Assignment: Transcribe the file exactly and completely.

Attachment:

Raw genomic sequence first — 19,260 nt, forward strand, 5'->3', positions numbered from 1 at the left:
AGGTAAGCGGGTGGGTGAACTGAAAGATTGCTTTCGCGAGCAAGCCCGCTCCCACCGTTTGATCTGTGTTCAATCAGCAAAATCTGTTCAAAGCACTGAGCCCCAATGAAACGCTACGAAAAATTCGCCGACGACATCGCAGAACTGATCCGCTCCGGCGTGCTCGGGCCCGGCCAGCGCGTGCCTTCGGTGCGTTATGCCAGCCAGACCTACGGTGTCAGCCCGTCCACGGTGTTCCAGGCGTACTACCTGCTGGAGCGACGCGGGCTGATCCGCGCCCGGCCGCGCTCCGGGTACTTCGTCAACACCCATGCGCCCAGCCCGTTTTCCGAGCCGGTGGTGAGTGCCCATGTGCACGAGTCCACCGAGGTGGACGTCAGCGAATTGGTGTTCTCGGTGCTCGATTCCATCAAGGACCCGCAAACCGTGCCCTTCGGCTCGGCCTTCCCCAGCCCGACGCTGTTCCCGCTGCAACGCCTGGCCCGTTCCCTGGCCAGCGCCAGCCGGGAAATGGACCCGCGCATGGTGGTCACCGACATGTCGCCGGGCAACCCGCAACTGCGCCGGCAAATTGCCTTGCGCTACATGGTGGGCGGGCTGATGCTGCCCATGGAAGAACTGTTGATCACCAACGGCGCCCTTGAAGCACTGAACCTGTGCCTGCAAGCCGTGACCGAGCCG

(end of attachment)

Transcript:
Raw genomic sequence first — 19,260 nt, forward strand, 5'->3', positions numbered from 1 at the left:
AGGTAAGCGGGTGGGTGAACTGAAAGATTGCTTTCGCGAGCAAGCCCGCTCCCACCGTTTGATCTGTGTTCAATCAGCAAAATCTGTTCAAAGCACTGAGCCCCAATGAAACGCTACGAAAAATTCGCCGACGACATCGCAGAACTGATCCGCTCCGGCGTGCTCGGGCCCGGCCAGCGCGTGCCTTCGGTGCGTTATGCCAGCCAGACCTACGGTGTCAGCCCGTCCACGGTGTTCCAGGCGTACTACCTGCTGGAGCGACGCGGGCTGATCCGCGCCCGGCCGCGCTCCGGGTACTTCGTCAACACCCATGCGCCCAGCCCGTTTTCCGAGCCGGTGGTGAGTGCCCATGTGCACGAGTCCACCGAGGTGGACGTCAGCGAATTGGTGTTCTCGGTGCTCGATTCCATCAAGGACCCGCAAACCGTGCCCTTCGGCTCGGCCTTCCCCAGCCCGACGCTGTTCCCGCTGCAACGCCTGGCCCGTTCCCTGGCCAGCGCCAGCCGGGAAATGGACCCGCGCATGGTGGTCACCGACATGTCGCCGGGCAACCCGCAACTGCGCCGGCAAATTGCCTTGCGCTACATGGTGGGCGGGCTGATGCTGCCCATGGAAGAACTGTTGATCACCAACGGCGCCCTTGAAGCACTGAACCTGTGCCTGCAAGCCGTGACCGAGCCG